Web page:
The reference and feedback voltages are also combined at 358 to provide first and second input currents, and a reference current, into at least one current multiplier. In some implementations, the voltages are provided to three circuit portions, each circuit portion having a current multiplier. At 360, the first and second input currents and the reference current are combined at the current multiplier to provide an output current. In some implementations, the currents are provided to three current multipliers, each current multiplier providing an output current. In some implementations, each of the one or more current multipliers includes one or more current squaring circuits. In particular implementations, the current multiplier may include first and second current squaring circuits arranged in a four-quadrant current multiplier configuration. The current multiplier may also be configured to provide an output current that provides a full working range of the feedback voltage Vfb, and not be dependent on process and temperature.
At 362, the output current of each of the one or more current multipliers may be mathematically manipulated to achieve a desired waveform of the charging current. For example, in some implementations, the output current may be manipulated in a calculation circuit by using a first value given by a first equation (e.g. Equation (6)) within a first range, using a second value given by a second equation (e.g. Equation (7)) within a second range, and using a third value given by a third equation (e.g. Equation (8)) within a third range. In addition, in some implementations, the mathematical manipulation may include subtraction and addition calculations to achieve the desired waveform.
As further shown in
It will be appreciated that the process 350 is one possible implementation of the teachings disclosed herein, and that the present disclosure is not limited to the particular process implementation shown in
As noted above, techniques in accordance with the present disclosure may provide considerable advantages. For example, implementations in accordance with the present disclosure may convert a feedback voltage and a reference voltage into a current signal, and by using at least one current multiplier, may ensure that the feedback voltage exhibits a full working range. Such implementations may also advantageously exhibit temperature and process independence, and may provide an ability to detect overloads. In other implementations, VCO circuits in accordance with the teachings of the present disclosure may be configured to operate using simplified hardware requirements (e.g. fewer pins coupling the inside chip portion with the outside chip portion) in comparison with conventional systems and methods.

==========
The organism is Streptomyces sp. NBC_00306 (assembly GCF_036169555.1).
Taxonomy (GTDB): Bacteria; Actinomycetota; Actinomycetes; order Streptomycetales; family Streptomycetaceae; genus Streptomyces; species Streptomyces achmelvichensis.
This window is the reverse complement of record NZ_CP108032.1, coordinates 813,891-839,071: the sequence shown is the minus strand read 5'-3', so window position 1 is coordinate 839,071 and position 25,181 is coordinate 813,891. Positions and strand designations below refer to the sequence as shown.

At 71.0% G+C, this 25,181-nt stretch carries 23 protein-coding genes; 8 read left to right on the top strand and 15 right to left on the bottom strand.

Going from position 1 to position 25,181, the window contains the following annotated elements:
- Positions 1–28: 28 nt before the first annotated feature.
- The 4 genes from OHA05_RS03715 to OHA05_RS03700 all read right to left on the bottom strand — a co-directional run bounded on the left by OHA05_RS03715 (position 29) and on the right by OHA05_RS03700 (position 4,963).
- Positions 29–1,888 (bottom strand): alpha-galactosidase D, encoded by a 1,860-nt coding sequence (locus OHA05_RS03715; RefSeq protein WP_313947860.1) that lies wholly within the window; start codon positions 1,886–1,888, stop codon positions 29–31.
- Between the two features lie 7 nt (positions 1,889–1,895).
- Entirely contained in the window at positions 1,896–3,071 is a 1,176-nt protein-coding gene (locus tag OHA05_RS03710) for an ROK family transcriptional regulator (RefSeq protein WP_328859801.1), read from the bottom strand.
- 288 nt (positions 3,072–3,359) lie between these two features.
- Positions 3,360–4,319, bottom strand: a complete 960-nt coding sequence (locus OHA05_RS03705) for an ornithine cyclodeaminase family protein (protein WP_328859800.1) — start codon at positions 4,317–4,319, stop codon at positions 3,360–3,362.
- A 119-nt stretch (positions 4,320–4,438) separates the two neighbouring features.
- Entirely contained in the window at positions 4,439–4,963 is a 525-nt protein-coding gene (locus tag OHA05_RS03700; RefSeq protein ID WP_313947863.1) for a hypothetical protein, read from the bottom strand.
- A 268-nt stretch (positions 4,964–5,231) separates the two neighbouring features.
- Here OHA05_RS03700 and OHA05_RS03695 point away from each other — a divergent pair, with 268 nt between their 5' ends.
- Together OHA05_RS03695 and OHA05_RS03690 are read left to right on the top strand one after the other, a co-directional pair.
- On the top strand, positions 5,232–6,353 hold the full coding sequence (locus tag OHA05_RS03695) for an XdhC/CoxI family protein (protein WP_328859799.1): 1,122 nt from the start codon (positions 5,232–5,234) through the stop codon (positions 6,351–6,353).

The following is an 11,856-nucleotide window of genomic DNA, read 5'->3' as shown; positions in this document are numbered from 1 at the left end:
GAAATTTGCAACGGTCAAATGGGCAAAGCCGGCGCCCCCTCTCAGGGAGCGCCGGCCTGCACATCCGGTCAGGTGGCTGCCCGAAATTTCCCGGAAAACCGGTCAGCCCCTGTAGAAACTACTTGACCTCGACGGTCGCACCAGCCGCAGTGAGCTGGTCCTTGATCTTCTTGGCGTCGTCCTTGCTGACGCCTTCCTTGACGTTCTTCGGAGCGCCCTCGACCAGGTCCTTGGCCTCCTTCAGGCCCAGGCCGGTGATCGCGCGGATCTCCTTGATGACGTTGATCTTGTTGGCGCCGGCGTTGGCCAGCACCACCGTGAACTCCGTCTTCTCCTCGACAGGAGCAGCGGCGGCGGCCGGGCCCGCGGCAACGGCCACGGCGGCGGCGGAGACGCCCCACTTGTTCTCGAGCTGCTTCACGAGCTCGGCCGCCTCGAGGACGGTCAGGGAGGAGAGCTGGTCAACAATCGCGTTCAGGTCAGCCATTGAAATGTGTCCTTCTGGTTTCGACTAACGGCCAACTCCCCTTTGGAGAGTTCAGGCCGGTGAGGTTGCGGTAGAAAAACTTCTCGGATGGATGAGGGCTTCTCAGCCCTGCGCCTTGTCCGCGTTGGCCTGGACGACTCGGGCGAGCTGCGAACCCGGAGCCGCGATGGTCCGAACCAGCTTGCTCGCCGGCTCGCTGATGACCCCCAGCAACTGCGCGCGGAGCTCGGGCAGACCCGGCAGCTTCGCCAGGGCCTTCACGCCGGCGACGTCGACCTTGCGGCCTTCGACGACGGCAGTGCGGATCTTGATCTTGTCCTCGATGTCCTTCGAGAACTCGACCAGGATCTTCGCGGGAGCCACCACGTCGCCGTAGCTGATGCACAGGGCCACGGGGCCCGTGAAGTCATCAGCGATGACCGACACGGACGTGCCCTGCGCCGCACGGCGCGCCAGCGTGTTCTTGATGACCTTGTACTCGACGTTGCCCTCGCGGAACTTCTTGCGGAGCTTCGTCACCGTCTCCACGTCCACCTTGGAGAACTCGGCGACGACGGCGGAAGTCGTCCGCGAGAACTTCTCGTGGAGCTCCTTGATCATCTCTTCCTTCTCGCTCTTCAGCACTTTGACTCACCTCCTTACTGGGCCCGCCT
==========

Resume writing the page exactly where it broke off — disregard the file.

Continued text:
Although the subject matter has been described in language specific to structural features and/or methodological acts, it is to be understood that the subject matter defined in the appended claims is not necessarily limited to the specific features or acts described. Rather, the specific features and acts are disclosed as preferred forms of implementing the claims. Accordingly, the scope of the invention should not be limited by the disclosure of the specific implementations set forth above. Instead, the invention should be determined entirely by reference to the claims that follow.
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|Citing Patent||Filing date||Publication date||Applicant||Title|
|US8081410 *||May 29, 2008||Dec 20, 2011||Vimicro Corporation||Overcurrent protection circuit|
|U.S. Classification||331/111, 331/16, 331/143, 331/177.00R, 331/175, 331/176, 331/108.00C|
|Cooperative Classification||H03K2005/00143, H03L1/00|
|May 16, 2008||AS||Assignment|
Owner name: INFINEON TECHNOLOGIES AG,GERMANY
Free format text: ASSIGNMENT OF ASSIGNORS INTEREST;ASSIGNOR:GONG, XIAOWU;REEL/FRAME:020961/0482
Effective date: 20080516
|Nov 22, 2013||FPAY||Fee payment|
Year of fee payment: 4